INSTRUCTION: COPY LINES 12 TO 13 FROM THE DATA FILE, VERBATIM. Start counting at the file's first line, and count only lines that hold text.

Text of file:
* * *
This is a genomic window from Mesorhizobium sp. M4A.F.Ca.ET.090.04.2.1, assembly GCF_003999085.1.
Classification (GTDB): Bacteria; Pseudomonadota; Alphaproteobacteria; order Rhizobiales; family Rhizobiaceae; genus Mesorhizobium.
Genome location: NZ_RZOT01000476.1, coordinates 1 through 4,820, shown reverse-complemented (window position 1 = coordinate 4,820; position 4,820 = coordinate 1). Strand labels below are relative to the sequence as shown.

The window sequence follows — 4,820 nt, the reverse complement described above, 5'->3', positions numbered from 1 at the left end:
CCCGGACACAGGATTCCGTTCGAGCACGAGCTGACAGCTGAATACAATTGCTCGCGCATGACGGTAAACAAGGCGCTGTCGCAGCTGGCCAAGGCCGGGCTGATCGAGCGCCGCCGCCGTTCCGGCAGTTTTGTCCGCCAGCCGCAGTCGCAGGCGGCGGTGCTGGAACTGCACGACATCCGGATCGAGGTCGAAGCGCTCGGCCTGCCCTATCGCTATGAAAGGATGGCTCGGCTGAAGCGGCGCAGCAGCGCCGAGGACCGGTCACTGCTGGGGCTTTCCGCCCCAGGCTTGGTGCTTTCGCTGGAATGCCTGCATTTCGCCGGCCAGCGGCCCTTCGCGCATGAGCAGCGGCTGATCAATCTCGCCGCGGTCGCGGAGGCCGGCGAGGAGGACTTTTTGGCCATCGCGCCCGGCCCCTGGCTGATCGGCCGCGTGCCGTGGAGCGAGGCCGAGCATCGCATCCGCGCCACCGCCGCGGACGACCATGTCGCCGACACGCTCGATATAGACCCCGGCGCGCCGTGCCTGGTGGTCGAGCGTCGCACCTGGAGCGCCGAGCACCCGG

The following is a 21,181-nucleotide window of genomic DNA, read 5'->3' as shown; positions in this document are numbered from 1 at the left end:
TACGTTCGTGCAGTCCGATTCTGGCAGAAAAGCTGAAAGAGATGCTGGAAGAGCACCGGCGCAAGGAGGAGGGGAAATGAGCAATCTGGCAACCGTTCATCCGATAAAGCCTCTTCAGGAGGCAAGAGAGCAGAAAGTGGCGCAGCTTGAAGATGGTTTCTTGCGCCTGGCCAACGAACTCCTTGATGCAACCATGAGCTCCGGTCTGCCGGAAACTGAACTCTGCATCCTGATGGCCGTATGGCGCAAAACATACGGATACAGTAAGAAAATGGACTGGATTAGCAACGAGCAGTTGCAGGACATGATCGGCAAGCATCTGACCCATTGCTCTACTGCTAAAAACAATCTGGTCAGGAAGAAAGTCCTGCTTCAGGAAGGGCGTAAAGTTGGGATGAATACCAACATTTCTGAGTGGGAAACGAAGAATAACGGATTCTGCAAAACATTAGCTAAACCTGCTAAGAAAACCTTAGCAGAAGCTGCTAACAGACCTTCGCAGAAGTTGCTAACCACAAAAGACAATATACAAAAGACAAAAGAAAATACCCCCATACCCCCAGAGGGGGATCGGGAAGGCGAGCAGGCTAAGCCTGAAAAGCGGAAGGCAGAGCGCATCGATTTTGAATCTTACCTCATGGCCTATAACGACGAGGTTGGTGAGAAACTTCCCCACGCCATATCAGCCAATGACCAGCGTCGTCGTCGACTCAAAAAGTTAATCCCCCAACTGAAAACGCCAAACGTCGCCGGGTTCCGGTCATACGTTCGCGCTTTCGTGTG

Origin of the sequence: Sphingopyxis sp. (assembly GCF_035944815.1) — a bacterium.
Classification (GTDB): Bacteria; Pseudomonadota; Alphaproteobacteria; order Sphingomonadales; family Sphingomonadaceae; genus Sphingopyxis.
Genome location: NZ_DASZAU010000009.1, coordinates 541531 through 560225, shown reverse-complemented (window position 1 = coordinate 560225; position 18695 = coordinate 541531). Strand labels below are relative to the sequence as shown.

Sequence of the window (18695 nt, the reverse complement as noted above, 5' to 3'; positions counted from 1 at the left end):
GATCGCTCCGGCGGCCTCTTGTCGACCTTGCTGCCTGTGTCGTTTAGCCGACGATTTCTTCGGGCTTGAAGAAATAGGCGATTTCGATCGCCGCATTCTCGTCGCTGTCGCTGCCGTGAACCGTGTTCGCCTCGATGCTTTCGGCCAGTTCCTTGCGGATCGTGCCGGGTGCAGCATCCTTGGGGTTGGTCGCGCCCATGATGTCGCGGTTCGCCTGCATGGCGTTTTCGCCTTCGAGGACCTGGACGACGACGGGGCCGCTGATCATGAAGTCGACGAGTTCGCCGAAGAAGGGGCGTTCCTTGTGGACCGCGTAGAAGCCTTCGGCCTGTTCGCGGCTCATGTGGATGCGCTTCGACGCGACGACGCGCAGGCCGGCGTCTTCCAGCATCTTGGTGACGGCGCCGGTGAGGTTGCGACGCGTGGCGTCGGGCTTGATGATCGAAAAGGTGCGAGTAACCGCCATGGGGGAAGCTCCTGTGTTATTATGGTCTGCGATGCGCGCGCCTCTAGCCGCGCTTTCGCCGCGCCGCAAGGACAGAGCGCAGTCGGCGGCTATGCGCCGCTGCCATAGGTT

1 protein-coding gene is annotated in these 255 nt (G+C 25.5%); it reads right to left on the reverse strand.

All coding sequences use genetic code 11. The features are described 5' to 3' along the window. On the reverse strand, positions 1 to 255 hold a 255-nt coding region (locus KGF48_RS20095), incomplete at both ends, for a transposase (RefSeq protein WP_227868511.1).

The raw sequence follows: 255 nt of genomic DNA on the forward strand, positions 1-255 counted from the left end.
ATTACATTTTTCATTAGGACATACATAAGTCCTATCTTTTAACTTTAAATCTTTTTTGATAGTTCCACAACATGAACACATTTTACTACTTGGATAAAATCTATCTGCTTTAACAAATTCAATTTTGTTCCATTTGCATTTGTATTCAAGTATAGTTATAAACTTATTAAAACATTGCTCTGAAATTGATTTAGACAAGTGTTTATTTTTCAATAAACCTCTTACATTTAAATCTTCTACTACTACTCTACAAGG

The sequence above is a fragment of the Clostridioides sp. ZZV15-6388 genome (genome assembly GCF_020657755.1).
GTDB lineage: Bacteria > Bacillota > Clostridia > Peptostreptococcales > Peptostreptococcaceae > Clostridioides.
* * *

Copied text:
GATCGCTCCGGCGGCCTCTTGTCGACCTTGCTGCCTGTGTCGTTTAGCCGACGATTTCTTCGGGCTTGAAGAAATAGGCGATTTCGATCGCCGCATTCTCGTCGCTGTCGCTGCCGTGAACCGTGTTCGCCTCGATGCTTTCGGCCAGTTCCTTGCGGATCGTGCCGGGTGCAGCATCCTTGGGGTTGGTCGCGCCCATGATGTCGCGGTTCGCCTGCATGGCGTTTTCGCCTTCGAGGACCTGGACGACGACGGGGCCGCTGATCATGAAGTCGACGAGTTCGCCGAAGAAGGGGCGTTCCTTGTGGACCGCGTAGAAGCCTTCGGCCTGTTCGCGGCTCATGTGGATGCGCTTCGACGCGACGACGCGCAGGCCGGCGTCTTCCAGCATCTTGGTGACGGCGCCGGTGAGGTTGCGACGCGTGGCGTCGGGCTTGATGATCGAAAAGGTGCGAGTAACCGCCATGGGGGAAGCTCCTGTGTTATTATGGTCTGCGATGCGCGCGCCTCTAGCCGCGCTTTCGCCGCGCCGCAAGGACAGAGCGCAGTCGGCGGCTATGCGCCGCTGCCATAGGTT

1 protein-coding gene is annotated in these 255 nt (G+C 25.5%); it reads right to left on the reverse strand.